being forced to give way, I ordered Colonel Chandler to rally his men, which he did with great gallantry, driving the enemy back a short distance on the left, but he was soon surrounded and taken prisoner, with 40 men.
I noticed at this time that the Second Brigade, which was on my left, ceased firing. I sent my adjutant to ascertain the cause. He informed me that they had retired. At this time the ammunition of the Fourth Iowa had almost entirely given out, and I ordered them to fall back, which they did in splendid order in line of battle, the enemy running forward with their batteries and whole force. I halted fell back and took a position on the open field in my rear, the division at this time having been strongly re-enforced. General Curtis ordered the Fourth Iowa to fix bayonets and advance, though they were out of ammunition. They did so, and moved briskly over the field, but found no enemy. General Curtis then ordered us to halt, it being dark. I then took the brigade back to camp to replenish their ammunition and clean their guns, which they did, and at 12 o'clock took another position on the left of the road.
At sunrise the First Iowa Battery was put in position and opened fire on the enemy's batteries, which were planted on the point near the hotel. The fire was effective and very hot. The battery had to retire in about an hour, having spent all the ammunition. I was then ordered to the right, and took that position, advancing with the entire line steadily until the enemy fled in all directions in confusion. We took many prisoners, also one gun (spiked) and one caisson.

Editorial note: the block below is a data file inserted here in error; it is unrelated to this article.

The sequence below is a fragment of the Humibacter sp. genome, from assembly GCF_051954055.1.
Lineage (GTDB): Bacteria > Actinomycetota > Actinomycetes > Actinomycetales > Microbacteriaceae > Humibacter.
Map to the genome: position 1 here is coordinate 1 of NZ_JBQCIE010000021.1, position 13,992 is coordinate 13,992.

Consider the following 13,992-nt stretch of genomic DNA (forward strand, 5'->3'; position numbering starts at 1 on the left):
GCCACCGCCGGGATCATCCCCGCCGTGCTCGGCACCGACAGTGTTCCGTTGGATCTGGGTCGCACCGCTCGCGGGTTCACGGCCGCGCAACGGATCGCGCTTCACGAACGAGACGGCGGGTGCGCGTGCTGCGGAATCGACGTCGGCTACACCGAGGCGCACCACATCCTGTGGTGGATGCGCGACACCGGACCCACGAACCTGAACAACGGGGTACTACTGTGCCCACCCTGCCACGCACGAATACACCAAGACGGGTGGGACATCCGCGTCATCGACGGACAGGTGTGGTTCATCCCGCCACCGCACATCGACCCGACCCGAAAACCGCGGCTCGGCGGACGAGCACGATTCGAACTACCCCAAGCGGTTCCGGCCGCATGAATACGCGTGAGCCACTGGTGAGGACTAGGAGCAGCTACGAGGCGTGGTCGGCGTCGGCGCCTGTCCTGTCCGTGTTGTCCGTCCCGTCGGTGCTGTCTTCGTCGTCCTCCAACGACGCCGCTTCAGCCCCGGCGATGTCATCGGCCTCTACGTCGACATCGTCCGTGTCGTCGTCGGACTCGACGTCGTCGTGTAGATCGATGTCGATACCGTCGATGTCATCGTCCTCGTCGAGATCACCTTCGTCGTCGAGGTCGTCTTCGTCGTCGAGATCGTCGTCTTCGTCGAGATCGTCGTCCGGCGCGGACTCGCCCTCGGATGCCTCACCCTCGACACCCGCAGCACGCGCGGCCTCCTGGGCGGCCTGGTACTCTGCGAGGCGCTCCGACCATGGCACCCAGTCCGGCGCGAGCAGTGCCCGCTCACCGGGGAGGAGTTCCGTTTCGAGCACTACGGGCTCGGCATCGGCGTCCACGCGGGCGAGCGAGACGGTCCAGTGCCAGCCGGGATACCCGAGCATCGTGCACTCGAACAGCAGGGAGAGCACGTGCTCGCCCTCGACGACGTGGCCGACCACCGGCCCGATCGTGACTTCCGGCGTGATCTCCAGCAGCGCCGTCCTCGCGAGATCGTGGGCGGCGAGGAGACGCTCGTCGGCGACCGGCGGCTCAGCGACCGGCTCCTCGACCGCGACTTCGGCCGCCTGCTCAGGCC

The list of the killed and wounded in the brigade shows that it fought against fearful odds and disputed the field with great stubbornness. Every field officer in the brigade was disabled and had to leave the field, and only two lieutenants were left in the battery. When so many fought so gallantly it is hard to distinguish, but I noticed the daring bravery of Major McConnell, of the Third Illinois Cavalry, who supported me on the right, and of Colonel Smith, of the Thirty-fifth Illinois Infantry, who in the early part of the day fought gallantly until he was wounded. I make mention especially of Lieutenant-Colonel Chandler, who displayed coolness and bravery in rallying his men. Lieutenant-Colonel Galligan rendered efficient service in holding the Fourth Iowa firm, no part of which gave an inch until the whole was compelled to fall back. I wish to mention especially the bravery and valor of Captain H. H. Griffith, acting major, and of Lieutenant J. A. Williamson, brigade adjutant; also of Lieutenant V. J. David, commanding the section of the battery on the right; also of Private J. W. Bell, adjutant's clerk, who fell mortally wounded while nobly doing his duty, and Color Sergt. T. Teil, who, after being severely wounded, staid upon the field. The conduct of the above-named officers came under my personal observation. All did well and fought nobly, and did their parts in winning a great battle.
I am, very respectfully, your obedient servant,
G. M. DODGE,
Colonel Fourth Iowa, Commanding First Brigade, Fourth Division.
Lieutenant T. W. SULLIVAN,
Actg. Asst. Adjt. General, First Brigadier, Fourth Division.